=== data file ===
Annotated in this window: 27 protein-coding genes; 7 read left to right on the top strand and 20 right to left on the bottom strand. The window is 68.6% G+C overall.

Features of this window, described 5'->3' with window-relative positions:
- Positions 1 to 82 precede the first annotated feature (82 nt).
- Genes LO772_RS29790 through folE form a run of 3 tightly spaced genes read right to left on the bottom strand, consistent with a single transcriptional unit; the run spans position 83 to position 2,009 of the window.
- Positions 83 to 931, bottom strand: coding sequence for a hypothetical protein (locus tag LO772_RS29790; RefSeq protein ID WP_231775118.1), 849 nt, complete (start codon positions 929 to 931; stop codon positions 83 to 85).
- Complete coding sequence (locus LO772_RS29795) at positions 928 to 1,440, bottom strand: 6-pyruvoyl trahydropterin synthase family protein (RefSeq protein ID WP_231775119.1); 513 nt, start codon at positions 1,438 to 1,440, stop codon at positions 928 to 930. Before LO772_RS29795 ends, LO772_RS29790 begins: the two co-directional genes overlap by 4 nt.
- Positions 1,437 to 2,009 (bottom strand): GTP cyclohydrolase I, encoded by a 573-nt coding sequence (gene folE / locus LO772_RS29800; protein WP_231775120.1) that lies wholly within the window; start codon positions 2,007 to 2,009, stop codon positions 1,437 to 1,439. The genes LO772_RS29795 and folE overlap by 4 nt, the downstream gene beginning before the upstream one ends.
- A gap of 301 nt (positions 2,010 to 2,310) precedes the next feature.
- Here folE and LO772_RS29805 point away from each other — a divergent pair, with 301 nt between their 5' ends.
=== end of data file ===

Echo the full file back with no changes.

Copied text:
Annotated in this window: 27 protein-coding genes; 7 read left to right on the top strand and 20 right to left on the bottom strand. The window is 68.6% G+C overall.

Features of this window, described 5'->3' with window-relative positions:
- Positions 1 to 82 precede the first annotated feature (82 nt).
- Genes LO772_RS29790 through folE form a run of 3 tightly spaced genes read right to left on the bottom strand, consistent with a single transcriptional unit; the run spans position 83 to position 2,009 of the window.
- Positions 83 to 931, bottom strand: coding sequence for a hypothetical protein (locus tag LO772_RS29790; RefSeq protein ID WP_231775118.1), 849 nt, complete (start codon positions 929 to 931; stop codon positions 83 to 85).
- Complete coding sequence (locus LO772_RS29795) at positions 928 to 1,440, bottom strand: 6-pyruvoyl trahydropterin synthase family protein (RefSeq protein ID WP_231775119.1); 513 nt, start codon at positions 1,438 to 1,440, stop codon at positions 928 to 930. Before LO772_RS29795 ends, LO772_RS29790 begins: the two co-directional genes overlap by 4 nt.
- Positions 1,437 to 2,009 (bottom strand): GTP cyclohydrolase I, encoded by a 573-nt coding sequence (gene folE / locus LO772_RS29800; protein WP_231775120.1) that lies wholly within the window; start codon positions 2,007 to 2,009, stop codon positions 1,437 to 1,439. The genes LO772_RS29795 and folE overlap by 4 nt, the downstream gene beginning before the upstream one ends.
- A gap of 301 nt (positions 2,010 to 2,310) precedes the next feature.
- Here folE and LO772_RS29805 point away from each other — a divergent pair, with 301 nt between their 5' ends.